For now forever, p.4
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       For Now, Forever, p.4

         Part #5 of The MacGregors series by Nora Roberts
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  eyes sent both panic and excitement rushing through her. “Oh, no.” She said it quickly and drained her glass. “That’s ridiculous.”

  “Maybe.” He cupped her face in his hand and watched her eyes widen. “Maybe not. But either way, I’ve picked you, Anna Whitfield, and I mean to have you.”

  “You don’t pick a woman the way you pick a tie.” She tried to summon up both dignity and indignation, but her heart was beating much too fast.

  “No, you don’t.” He found the sudden breathlessness in her voice arousing and skimmed a thumb along her jaw to feel the warmth. “And a man doesn’t treasure a piece of cloth the way he’ll treasure a woman.”

  “I think you’ve lost your mind.” She put her hand to his wrist, but his hand didn’t budge. “You don’t even know me.”

  “I’m going to know you better.”

  “I don’t have time for this.” She looked around, frantic, and saw they were still several blocks from her home. He was a madman, she decided. What was she doing in the back of a Rolls with a madman?

  Her unexpected jolt of panic pleased him. “For what?” he murmured, and stroked a thumb down her cheek.

  “For any of this.” Perhaps she should humor him. No, she had to be firm. “Flowers, champagne, moonlight. It’s obvious you’re trying to be romantic, and I—”

  “Should be quiet for just a minute,” he told her, and decided the point by closing his mouth over hers.

  Anna gripped the roses in her lap until a thorn pierced her skin. She never noticed. How could she have guessed his mouth would be so soft or so quietly clever? A man of his size should have been awkward or overbearing when he wrapped his arms around a woman. Daniel gathered her to him as if he’d done so countless times. His beard brushed her face and sensitized her skin while she struggled to remain unmoved. Her fingers itched to comb through his beard, and she reached for him before common sense could prevent it.

  Something hot and fierce leaped inside her. Passion she’d kept firmly controlled, strictly in bounds strained free to make a mockery out of everything she had once believed of herself. If he were mad, then so was she. With a moan that was part protest, part confusion, she gripped his shoulders and hung on.

  He’d expected a fight, indignation at the least. He’d thought she might pull herself away and level one of those cool looks to put him in his place. Instead, she pressed against him and made his impulsive demand flare like a torch in high wind. He hadn’t known she could peel away his control with such delicate fingers and leave him stripped and vulnerable. He hadn’t known she would make him want with such gut-wrenching desire. She was just a woman, one he’d chosen to complete his plans for success and power. She wasn’t supposed to make him forget everything but the feel and taste of her.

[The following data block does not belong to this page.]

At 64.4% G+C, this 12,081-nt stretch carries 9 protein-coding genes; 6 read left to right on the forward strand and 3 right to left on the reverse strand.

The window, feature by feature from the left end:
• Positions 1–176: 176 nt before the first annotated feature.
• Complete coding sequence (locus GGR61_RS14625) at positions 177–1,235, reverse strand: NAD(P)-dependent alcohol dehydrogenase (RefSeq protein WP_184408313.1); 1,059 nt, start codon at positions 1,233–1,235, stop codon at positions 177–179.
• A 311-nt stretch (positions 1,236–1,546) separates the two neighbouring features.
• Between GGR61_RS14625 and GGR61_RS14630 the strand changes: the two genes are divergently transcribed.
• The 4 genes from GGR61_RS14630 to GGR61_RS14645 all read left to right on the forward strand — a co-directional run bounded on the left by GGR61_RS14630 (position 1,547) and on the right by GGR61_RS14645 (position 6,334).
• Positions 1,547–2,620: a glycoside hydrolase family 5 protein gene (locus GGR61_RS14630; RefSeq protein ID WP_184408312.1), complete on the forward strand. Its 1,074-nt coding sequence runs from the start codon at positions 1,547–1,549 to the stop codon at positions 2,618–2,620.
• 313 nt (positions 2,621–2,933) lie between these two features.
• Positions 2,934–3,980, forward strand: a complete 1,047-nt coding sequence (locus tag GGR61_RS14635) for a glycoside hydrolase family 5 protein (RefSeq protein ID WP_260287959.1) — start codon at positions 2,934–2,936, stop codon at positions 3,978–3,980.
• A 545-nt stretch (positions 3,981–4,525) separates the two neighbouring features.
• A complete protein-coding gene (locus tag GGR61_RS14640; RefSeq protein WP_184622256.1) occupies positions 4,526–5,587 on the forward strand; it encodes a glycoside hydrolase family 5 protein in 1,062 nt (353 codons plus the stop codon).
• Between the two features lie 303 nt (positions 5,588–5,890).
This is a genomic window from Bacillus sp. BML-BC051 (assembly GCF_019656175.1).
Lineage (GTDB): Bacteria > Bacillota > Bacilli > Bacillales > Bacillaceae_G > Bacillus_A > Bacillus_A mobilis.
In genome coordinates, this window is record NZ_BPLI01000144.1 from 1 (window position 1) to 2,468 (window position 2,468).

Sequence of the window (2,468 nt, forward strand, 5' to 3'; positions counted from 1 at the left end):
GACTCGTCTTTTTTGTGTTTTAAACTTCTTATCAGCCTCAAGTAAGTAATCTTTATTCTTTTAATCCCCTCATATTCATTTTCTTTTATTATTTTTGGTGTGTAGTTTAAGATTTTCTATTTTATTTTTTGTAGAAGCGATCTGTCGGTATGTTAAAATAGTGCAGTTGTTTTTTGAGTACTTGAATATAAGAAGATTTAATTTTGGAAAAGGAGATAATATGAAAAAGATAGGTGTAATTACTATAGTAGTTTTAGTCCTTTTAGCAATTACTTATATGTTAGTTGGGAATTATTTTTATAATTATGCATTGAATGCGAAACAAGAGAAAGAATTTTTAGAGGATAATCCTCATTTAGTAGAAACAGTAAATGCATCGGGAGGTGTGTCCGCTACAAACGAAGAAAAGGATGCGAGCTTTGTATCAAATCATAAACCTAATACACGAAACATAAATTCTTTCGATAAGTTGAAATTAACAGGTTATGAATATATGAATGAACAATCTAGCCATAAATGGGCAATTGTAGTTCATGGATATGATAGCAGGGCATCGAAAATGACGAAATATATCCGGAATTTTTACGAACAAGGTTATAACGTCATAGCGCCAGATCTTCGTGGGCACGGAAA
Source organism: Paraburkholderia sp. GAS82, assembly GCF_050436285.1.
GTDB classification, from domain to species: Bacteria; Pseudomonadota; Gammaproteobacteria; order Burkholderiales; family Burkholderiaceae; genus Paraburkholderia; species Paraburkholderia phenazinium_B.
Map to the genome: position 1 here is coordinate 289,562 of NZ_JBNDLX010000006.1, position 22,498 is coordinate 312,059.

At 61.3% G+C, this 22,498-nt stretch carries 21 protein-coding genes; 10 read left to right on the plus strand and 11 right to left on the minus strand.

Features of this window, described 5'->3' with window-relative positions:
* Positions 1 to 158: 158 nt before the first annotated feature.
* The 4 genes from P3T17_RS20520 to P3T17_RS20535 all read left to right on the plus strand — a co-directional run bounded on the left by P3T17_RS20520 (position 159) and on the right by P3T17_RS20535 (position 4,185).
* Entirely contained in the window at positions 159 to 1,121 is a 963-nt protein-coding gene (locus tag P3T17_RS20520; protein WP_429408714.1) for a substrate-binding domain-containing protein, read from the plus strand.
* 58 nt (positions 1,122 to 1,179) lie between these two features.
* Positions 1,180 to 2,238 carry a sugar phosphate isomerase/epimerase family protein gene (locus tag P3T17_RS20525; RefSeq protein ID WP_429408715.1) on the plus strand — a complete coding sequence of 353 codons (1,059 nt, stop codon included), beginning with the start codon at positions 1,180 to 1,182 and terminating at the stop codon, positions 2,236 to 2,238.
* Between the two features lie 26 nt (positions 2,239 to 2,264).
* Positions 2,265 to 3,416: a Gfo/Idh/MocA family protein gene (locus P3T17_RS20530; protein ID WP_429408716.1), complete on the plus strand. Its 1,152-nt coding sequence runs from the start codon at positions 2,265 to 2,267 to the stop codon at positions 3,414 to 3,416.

He knew what it was to want—a woman, wealth, power. Now, with Anna pressed to him, with the scent of roses filling his head and the taste of her filling his soul, she was all those things in one. To want her was to want everything.

  She was breathless when they drew apart, breathless, aroused and frightened. To combat her weakness, Anna fell back on dignity. “Your manners continue to be crude, Daniel.”

  He could still see the dregs of passion in her eyes, still feel it vibrating from her, or himself. “You’ll have to accept me as I am, Anna.”

  “I don’t have to accept you at all.” Dignity, she told herself. At all costs, she needed to preserve some semblance of dignity. “A kiss in the backseat of a car means nothing more than the time it takes to accomplish it.” It wasn’t until that moment that she realized they were parked in front of her house. How long? she wondered. If color surged into her cheeks, she told herself it was anger. She fumbled with the door handle before the driver could come around and open it for her.

  “Take the roses, Anna. They suit you.”

  She only looked over her shoulder and glared. “Goodbye, Daniel.”

  “Good night,” he corrected, and watched her run up the walk with the pale blue dress swirling around her legs. The roses lay on the seat beside him. Picking one up, he tapped it against his lips. The bloom wasn’t as soft as she was or as sweet. He let it fall again. She’d left them behind, but he’d just send them to her in the morning, perhaps with another dozen added. He’d only begun.

  His hand wasn’t quite steady when he picked up the bottle of champagne. Daniel filled his glass to the rim and downed it in one long swallow.

  Chapter 3